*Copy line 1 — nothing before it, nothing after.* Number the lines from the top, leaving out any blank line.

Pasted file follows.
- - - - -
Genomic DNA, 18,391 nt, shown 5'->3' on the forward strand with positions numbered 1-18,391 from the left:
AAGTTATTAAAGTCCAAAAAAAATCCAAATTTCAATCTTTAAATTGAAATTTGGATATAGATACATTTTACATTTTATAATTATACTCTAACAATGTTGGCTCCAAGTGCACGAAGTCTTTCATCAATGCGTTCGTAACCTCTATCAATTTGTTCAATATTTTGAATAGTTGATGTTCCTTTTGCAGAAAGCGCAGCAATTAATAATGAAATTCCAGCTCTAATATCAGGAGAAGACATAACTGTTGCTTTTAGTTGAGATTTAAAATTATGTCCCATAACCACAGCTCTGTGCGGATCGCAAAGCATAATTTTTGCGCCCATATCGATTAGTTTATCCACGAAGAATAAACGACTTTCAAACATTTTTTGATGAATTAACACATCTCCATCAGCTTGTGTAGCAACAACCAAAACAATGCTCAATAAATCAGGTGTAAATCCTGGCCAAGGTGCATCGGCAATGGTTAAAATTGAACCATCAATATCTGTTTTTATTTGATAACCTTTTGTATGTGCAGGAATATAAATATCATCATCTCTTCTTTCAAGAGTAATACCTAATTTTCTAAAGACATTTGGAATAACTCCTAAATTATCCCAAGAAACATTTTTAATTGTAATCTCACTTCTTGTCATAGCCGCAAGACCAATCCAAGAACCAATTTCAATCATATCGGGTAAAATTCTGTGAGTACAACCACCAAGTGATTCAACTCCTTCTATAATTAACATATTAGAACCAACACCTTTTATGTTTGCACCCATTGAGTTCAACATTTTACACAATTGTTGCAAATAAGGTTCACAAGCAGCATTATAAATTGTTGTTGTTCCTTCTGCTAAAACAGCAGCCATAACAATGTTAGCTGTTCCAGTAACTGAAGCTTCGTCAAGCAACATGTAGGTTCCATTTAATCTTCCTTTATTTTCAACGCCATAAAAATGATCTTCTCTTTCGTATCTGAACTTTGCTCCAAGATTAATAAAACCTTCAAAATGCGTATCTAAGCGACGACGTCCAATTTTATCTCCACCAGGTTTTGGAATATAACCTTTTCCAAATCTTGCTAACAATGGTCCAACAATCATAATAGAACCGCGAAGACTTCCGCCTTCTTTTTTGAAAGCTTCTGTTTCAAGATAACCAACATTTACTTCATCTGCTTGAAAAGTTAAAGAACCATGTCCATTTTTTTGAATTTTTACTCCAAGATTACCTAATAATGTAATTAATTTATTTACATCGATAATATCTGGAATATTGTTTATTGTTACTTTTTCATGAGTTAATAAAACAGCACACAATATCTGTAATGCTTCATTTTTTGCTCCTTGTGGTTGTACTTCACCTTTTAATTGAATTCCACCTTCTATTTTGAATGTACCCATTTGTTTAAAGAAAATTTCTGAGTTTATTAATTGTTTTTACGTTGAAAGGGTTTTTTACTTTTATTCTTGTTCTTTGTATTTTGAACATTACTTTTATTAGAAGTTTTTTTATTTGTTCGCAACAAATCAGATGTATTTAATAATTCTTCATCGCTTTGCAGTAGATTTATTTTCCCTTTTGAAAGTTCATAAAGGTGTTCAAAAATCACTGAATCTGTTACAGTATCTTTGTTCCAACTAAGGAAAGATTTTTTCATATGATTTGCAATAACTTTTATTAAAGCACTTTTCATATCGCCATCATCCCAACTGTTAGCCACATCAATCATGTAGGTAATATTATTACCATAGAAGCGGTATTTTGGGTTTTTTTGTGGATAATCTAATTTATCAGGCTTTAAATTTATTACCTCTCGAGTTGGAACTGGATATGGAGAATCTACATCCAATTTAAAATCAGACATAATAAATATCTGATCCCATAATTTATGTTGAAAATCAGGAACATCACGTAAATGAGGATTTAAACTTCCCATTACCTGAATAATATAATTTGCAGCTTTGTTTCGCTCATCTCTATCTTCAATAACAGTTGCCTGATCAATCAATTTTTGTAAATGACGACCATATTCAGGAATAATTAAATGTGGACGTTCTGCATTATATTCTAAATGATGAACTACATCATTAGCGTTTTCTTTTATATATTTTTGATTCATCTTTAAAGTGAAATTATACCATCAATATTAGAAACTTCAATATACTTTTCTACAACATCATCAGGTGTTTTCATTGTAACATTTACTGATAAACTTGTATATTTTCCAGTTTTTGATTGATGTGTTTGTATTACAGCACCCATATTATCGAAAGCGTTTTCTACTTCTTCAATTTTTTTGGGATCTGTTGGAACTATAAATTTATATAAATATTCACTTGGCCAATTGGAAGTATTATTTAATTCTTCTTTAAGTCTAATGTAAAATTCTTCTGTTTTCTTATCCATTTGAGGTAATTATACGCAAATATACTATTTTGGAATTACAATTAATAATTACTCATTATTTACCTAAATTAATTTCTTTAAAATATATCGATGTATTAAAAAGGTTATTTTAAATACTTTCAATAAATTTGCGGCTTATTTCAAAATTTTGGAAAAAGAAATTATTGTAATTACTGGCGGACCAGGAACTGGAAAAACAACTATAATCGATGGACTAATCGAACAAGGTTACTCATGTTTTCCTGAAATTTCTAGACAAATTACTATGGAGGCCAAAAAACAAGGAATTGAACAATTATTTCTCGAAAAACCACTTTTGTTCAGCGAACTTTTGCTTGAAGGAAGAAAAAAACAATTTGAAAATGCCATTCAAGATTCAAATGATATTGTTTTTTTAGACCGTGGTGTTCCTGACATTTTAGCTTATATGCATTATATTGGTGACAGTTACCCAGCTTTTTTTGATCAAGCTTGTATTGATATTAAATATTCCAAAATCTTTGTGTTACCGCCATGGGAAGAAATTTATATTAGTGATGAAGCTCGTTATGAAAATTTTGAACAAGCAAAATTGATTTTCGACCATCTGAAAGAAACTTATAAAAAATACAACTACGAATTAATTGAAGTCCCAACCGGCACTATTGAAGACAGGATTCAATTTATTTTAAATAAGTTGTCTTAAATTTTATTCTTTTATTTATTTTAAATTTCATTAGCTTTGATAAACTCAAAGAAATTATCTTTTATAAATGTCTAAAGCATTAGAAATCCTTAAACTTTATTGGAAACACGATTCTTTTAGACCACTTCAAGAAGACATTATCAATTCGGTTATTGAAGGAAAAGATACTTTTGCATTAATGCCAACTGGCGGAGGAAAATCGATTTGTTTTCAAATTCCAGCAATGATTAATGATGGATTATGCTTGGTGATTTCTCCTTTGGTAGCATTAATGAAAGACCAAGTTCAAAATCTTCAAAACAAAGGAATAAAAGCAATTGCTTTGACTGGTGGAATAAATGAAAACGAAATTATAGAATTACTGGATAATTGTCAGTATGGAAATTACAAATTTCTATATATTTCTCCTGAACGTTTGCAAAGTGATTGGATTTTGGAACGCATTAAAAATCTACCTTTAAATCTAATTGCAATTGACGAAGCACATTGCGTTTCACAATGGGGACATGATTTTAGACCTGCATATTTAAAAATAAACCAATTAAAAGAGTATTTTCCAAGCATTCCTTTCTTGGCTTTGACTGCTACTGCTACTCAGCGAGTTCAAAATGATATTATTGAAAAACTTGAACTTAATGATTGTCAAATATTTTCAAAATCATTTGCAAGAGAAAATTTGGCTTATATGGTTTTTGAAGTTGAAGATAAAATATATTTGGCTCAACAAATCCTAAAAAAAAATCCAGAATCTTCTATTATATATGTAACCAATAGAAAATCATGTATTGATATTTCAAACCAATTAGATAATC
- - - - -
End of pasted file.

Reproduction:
Genomic DNA, 18,391 nt, shown 5'->3' on the forward strand with positions numbered 1-18,391 from the left: